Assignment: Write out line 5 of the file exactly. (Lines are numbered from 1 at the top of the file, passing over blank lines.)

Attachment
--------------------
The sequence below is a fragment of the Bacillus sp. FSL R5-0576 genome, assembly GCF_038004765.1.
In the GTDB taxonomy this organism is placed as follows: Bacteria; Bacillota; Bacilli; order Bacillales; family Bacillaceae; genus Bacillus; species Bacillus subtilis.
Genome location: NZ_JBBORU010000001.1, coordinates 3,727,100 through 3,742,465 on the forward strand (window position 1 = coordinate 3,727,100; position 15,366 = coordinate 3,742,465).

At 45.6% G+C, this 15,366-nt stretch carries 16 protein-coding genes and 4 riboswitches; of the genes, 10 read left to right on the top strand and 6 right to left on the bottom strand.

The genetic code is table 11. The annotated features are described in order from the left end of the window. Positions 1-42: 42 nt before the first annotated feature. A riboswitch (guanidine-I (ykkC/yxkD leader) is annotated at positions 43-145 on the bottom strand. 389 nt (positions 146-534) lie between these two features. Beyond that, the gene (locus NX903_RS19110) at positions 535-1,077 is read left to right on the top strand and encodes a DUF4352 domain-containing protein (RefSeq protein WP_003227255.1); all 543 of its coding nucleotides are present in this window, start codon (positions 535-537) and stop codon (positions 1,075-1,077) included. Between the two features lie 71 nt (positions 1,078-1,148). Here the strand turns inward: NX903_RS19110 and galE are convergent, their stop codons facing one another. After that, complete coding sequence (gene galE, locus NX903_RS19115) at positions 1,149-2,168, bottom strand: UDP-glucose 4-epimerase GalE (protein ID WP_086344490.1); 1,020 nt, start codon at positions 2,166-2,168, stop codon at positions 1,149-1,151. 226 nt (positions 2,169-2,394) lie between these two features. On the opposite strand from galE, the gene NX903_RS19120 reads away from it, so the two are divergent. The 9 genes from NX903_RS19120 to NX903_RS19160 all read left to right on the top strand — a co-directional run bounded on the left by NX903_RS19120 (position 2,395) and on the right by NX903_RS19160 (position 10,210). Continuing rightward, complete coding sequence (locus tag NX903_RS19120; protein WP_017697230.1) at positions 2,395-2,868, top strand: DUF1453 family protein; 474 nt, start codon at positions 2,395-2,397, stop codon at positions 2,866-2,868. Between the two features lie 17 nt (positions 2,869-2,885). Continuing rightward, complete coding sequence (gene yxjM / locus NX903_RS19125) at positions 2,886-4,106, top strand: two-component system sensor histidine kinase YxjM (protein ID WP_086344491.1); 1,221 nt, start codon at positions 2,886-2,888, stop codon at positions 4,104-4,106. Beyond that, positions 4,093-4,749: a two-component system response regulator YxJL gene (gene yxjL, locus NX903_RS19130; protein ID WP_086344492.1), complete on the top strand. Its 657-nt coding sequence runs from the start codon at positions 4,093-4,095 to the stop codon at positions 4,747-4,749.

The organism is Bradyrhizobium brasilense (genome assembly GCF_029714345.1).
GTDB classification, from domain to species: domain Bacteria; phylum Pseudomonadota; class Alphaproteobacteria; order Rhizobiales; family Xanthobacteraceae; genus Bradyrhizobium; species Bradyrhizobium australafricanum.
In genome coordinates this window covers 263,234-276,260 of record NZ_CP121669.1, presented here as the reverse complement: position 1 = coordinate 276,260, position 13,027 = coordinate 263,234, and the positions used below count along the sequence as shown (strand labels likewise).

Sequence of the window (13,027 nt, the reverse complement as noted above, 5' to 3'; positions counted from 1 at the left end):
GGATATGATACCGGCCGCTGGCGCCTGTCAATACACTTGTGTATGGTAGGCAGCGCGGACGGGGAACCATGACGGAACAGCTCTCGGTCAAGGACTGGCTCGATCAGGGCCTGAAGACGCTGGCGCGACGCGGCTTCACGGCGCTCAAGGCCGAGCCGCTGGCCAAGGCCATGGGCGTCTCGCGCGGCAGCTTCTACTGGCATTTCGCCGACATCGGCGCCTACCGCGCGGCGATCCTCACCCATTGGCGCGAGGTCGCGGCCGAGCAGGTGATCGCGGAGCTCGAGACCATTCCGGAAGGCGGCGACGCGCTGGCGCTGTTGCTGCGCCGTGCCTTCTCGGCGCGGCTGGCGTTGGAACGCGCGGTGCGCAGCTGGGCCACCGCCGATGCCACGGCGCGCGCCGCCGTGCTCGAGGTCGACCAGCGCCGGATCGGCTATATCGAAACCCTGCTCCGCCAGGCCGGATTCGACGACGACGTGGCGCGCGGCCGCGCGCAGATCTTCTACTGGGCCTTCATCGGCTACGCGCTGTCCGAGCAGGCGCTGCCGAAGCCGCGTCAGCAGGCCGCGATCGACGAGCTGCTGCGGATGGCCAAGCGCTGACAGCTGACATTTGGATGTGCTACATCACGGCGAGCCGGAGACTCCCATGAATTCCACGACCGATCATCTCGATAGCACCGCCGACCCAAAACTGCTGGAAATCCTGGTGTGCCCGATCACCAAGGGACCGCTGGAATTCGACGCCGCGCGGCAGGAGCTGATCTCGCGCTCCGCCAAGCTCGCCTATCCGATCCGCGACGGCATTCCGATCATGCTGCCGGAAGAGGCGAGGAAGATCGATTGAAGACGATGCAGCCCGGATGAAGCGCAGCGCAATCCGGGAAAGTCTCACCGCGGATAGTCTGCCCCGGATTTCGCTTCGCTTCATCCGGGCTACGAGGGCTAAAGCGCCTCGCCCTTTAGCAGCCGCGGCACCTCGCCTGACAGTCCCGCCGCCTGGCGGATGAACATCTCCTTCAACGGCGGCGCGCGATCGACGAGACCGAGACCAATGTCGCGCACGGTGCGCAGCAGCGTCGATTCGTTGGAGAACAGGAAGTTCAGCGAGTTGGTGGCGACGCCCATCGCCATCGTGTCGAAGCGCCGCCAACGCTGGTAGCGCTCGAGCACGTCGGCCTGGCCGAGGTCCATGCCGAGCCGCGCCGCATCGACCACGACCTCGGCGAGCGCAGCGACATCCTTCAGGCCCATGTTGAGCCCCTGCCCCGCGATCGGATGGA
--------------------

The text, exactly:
The genetic code is table 11. The annotated features are described in order from the left end of the window. Positions 1-42: 42 nt before the first annotated feature. A riboswitch (guanidine-I (ykkC/yxkD leader) is annotated at positions 43-145 on the bottom strand. 389 nt (positions 146-534) lie between these two features. Beyond that, the gene (locus NX903_RS19110) at positions 535-1,077 is read left to right on the top strand and encodes a DUF4352 domain-containing protein (RefSeq protein WP_003227255.1); all 543 of its coding nucleotides are present in this window, start codon (positions 535-537) and stop codon (positions 1,075-1,077) included. Between the two features lie 71 nt (positions 1,078-1,148). Here the strand turns inward: NX903_RS19110 and galE are convergent, their stop codons facing one another. After that, complete coding sequence (gene galE, locus NX903_RS19115) at positions 1,149-2,168, bottom strand: UDP-glucose 4-epimerase GalE (protein ID WP_086344490.1); 1,020 nt, start codon at positions 2,166-2,168, stop codon at positions 1,149-1,151. 226 nt (positions 2,169-2,394) lie between these two features. On the opposite strand from galE, the gene NX903_RS19120 reads away from it, so the two are divergent. The 9 genes from NX903_RS19120 to NX903_RS19160 all read left to right on the top strand — a co-directional run bounded on the left by NX903_RS19120 (position 2,395) and on the right by NX903_RS19160 (position 10,210). Continuing rightward, complete coding sequence (locus tag NX903_RS19120; protein WP_017697230.1) at positions 2,395-2,868, top strand: DUF1453 family protein; 474 nt, start codon at positions 2,395-2,397, stop codon at positions 2,866-2,868. Between the two features lie 17 nt (positions 2,869-2,885). Continuing rightward, complete coding sequence (gene yxjM / locus NX903_RS19125) at positions 2,886-4,106, top strand: two-component system sensor histidine kinase YxjM (protein ID WP_086344491.1); 1,221 nt, start codon at positions 2,886-2,888, stop codon at positions 4,104-4,106. Beyond that, positions 4,093-4,749: a two-component system response regulator YxJL gene (gene yxjL, locus NX903_RS19130; protein ID WP_086344492.1), complete on the top strand. Its 657-nt coding sequence runs from the start codon at positions 4,093-4,095 to the stop codon at positions 4,747-4,749.